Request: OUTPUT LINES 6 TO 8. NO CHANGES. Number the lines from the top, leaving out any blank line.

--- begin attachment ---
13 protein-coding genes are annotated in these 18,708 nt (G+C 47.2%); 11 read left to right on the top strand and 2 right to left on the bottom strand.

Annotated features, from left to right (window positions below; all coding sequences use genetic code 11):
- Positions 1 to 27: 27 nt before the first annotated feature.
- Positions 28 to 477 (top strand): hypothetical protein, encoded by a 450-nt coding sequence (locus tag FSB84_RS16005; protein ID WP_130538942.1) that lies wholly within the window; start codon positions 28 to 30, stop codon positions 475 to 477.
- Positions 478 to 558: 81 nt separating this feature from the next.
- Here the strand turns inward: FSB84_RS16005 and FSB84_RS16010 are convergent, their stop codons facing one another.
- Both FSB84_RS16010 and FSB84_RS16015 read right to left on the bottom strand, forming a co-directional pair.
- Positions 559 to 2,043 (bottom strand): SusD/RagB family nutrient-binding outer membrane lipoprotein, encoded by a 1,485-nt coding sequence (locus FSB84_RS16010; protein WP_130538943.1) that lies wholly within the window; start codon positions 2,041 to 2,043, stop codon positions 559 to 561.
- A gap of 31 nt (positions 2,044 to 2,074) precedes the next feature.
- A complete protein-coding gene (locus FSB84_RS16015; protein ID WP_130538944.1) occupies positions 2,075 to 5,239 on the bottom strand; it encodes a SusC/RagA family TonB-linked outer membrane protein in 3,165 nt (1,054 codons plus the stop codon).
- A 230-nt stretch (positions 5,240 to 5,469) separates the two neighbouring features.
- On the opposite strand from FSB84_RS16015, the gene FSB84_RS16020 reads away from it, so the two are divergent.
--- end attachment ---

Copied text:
- Here the strand turns inward: FSB84_RS16005 and FSB84_RS16010 are convergent, their stop codons facing one another.
- Both FSB84_RS16010 and FSB84_RS16015 read right to left on the bottom strand, forming a co-directional pair.
- Positions 559 to 2,043 (bottom strand): SusD/RagB family nutrient-binding outer membrane lipoprotein, encoded by a 1,485-nt coding sequence (locus FSB84_RS16010; protein WP_130538943.1) that lies wholly within the window; start codon positions 2,041 to 2,043, stop codon positions 559 to 561.